Good insulation and other useful measures in a (sub)tropical climate

Good insulation and other useful measures in a (sub)tropical climate

Do properly insulated window profiles contribute to a pleasant indoor temperature in a warm climate? Researchers come to a resounding positive conclusion. But, they add, there are other factors that play an important role.

The search for the best way to insulate houses and, more specifically, windows, is especially a hot item in temperate and polar climate zones. How can we keep our homes pleasantly warm while the temperatures outside are far below freezing with the lowest possible energy costs? There are numerous solutions. Roof insulation, insulated walls and ditto windows. This is not an either-or situation. The ideal house has good roof insulation, properly insulated walls, and (at least) double glazing, as well as thermally insulated profiles.

But what about the warm climate zones? Is a well insulated house useful there too? In other words: will we be able to keep the heat out? Researchers in Phoenix (USA) and Perth (Australia), among others, have looked for the answer to this question. They all came to the following conclusion: good insulation – also for the window profiles – plays an important role, but there are other factors that are more important in a tropical than a temperate or polar climate.

The right glass

For example, the used glass. Investing in triple glazing is justifiable in a cold climate. After all, it is better at keeping the cold out than single or double glazing. This added value is lost in a warm climate. In a warm climate, high-efficiency glass with an extra layer of coating is the best choice.

This is due to the SHGC value of the glass. SHGC stands for “Solar Heat Gains Coefficient”, a measurement of the amount of transmitted solar heat. Windows must let in as much solar heat as possible in a temperate or polar climate. The scarce sunshine in autumn, winter and spring contributes to a comfortable indoor temperature. The opposite is true in a warm climate. The less solar heat is let in, the better. A low SHGC value is the best option.

Shadow and orientation

The third (shadow) and fourth factors (orientation of the window) relate to the first two factors. In a (sub)tropical climate, a little sunlight as possible must hit the windows. You can create shadows using awnings, for example. However, these are only useful if the sunlight hits the windows (nearly) vertically. This happens on the south side of the buildings. It is best to limit the number of large windows on the east and west sides as much as possible. They should be placed on the north and south sides. There is hardly any sunlight on the north, and you can place awnings on the south.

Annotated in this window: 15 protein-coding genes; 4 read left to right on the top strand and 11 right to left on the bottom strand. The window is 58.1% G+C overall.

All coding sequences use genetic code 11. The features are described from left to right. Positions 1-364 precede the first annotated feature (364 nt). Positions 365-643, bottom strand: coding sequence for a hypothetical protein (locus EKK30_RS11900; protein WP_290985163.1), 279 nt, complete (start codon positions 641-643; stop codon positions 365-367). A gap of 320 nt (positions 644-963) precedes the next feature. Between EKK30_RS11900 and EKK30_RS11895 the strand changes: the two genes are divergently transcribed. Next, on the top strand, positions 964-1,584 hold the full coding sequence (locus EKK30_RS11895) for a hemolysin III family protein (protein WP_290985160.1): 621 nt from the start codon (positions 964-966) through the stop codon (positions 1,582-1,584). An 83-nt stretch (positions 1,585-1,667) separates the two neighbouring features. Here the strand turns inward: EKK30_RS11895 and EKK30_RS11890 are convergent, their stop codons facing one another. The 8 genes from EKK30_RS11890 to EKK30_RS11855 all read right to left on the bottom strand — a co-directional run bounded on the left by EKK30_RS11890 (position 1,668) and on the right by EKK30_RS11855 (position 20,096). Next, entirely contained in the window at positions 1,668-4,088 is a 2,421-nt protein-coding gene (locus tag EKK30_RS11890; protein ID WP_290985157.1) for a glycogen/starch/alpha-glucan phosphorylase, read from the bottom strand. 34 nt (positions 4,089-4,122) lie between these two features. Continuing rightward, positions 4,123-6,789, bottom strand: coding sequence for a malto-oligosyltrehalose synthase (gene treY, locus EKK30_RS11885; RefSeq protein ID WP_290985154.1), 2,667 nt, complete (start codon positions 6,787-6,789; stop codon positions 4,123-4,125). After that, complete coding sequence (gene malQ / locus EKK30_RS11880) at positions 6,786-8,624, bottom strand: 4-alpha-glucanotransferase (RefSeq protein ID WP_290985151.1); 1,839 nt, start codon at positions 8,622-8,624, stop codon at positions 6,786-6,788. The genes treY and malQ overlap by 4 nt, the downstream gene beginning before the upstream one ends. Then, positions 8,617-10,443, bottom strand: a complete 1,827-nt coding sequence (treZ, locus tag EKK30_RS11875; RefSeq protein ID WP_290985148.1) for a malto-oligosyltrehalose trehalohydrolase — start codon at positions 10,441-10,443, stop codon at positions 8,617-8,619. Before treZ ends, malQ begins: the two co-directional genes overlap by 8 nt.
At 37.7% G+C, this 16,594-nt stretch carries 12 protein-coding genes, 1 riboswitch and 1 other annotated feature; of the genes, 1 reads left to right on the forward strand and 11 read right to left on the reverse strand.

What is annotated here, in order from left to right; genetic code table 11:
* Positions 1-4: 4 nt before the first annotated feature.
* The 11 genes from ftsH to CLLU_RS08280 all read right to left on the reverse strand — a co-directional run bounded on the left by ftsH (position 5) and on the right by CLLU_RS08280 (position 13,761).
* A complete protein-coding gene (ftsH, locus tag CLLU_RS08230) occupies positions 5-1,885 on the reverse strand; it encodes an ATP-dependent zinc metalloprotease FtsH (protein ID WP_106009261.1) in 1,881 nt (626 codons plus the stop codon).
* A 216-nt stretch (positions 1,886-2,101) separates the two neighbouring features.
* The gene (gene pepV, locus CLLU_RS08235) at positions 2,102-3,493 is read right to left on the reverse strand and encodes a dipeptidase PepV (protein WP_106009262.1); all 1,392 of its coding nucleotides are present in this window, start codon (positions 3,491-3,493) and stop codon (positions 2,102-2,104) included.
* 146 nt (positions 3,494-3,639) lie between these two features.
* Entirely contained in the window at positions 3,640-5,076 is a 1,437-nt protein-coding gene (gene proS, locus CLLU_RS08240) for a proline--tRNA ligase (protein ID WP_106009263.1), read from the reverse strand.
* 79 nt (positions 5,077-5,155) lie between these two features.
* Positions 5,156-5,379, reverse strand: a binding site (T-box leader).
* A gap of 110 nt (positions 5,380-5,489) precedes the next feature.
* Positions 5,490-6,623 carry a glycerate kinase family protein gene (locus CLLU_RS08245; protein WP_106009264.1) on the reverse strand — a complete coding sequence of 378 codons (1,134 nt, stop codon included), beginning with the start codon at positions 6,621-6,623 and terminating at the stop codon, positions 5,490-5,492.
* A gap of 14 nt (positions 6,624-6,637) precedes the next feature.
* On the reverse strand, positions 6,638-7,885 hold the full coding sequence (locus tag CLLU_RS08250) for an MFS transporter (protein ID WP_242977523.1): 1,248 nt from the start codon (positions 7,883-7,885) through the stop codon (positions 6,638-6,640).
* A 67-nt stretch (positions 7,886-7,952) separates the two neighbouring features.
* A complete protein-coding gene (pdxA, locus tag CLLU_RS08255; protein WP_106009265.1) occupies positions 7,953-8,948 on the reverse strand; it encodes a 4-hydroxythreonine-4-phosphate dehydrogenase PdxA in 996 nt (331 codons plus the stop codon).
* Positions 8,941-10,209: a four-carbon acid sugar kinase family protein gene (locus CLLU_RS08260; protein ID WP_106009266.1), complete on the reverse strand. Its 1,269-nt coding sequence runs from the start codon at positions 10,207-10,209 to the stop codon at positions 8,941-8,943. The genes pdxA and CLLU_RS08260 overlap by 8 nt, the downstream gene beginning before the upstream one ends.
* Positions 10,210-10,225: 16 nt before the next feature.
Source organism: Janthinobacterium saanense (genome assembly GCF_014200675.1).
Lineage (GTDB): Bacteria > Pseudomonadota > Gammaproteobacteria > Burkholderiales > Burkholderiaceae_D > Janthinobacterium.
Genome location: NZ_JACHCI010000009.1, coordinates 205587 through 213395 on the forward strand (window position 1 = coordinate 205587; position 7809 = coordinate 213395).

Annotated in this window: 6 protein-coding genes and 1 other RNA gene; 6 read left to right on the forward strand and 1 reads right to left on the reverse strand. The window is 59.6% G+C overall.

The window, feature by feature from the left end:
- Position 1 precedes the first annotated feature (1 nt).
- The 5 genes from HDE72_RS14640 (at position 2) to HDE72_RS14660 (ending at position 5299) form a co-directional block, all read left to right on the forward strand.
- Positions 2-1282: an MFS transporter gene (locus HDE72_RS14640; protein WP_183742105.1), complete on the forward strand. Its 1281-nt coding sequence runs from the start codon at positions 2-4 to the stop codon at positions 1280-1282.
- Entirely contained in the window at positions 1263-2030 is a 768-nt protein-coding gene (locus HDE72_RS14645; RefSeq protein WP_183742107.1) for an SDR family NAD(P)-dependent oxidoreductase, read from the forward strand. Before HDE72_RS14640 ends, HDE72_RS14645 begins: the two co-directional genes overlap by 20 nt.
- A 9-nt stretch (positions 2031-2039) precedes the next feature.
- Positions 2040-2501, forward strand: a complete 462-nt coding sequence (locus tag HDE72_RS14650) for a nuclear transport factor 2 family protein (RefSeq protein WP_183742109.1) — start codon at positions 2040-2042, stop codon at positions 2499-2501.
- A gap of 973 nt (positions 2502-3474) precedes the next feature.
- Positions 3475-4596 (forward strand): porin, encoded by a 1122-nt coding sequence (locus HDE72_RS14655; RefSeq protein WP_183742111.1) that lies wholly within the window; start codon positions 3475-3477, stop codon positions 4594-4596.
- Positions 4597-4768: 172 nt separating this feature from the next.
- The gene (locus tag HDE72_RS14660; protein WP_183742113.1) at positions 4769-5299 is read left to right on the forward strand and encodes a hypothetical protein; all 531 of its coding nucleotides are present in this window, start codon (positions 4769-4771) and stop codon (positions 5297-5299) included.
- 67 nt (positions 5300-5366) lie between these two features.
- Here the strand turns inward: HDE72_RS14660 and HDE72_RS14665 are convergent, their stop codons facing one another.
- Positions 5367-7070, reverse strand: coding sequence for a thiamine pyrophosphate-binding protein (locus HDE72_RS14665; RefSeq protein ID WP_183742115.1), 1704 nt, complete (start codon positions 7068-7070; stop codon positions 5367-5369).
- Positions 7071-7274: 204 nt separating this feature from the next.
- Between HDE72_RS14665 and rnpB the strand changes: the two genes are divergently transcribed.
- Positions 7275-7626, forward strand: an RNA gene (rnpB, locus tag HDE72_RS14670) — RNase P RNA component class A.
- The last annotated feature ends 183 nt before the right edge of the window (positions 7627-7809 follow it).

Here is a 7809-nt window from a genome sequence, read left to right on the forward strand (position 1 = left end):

Breaking the thermal conduction of the aluminium is a must

Even if you take into account all these factors including the usage of the right glass, whether it’s double or triple with an extra layer of coating, if the aluminium profiles are not thermally insulated, heat or cold loss will keep on occuring. None insulated standard aluminium is a very good conductor of heat and cold and will have a big impact on the room temperature.

Australian research showed that the temperature on the inside of non-insulated profiles can reach 40°C or more in hot weather, with high levels of sunshine

To prevent this conduction and maintain temperatures a thermal break needs to be added to the aluminium profiles. A polyamide strips is added between the inside and outside of the aluminium profile, creating an barrier between the inside and the outside, slowing down the conduction by a 1000 times and creating up to 80% more noise cancelation.

Besides the excellent thermal and acoustic insulation, thermal broken aluminium windows last longer, and require low maintenance because power coated aluminium profles are rust proof, don't show any signs of deformation, don't crack and don't get discoloured by the sun. Aluminium is non-combustible material with a melting temperature of 600 degrees Celsius, causing a flame retardant of 60 minutes. 

This can simply be avoided this by adding a thermal barrier between the outside and the inside of your frame.  A minimal investment for a maximal comfort.

Thermal break assembly happens in three stages: knurling, stip inserting and rolling (crimping). These three different processes can easily be show through our Aluroller EVO, which contains a 3-in-1 technology for thermal break assembly. 


  • Peter De Roovere

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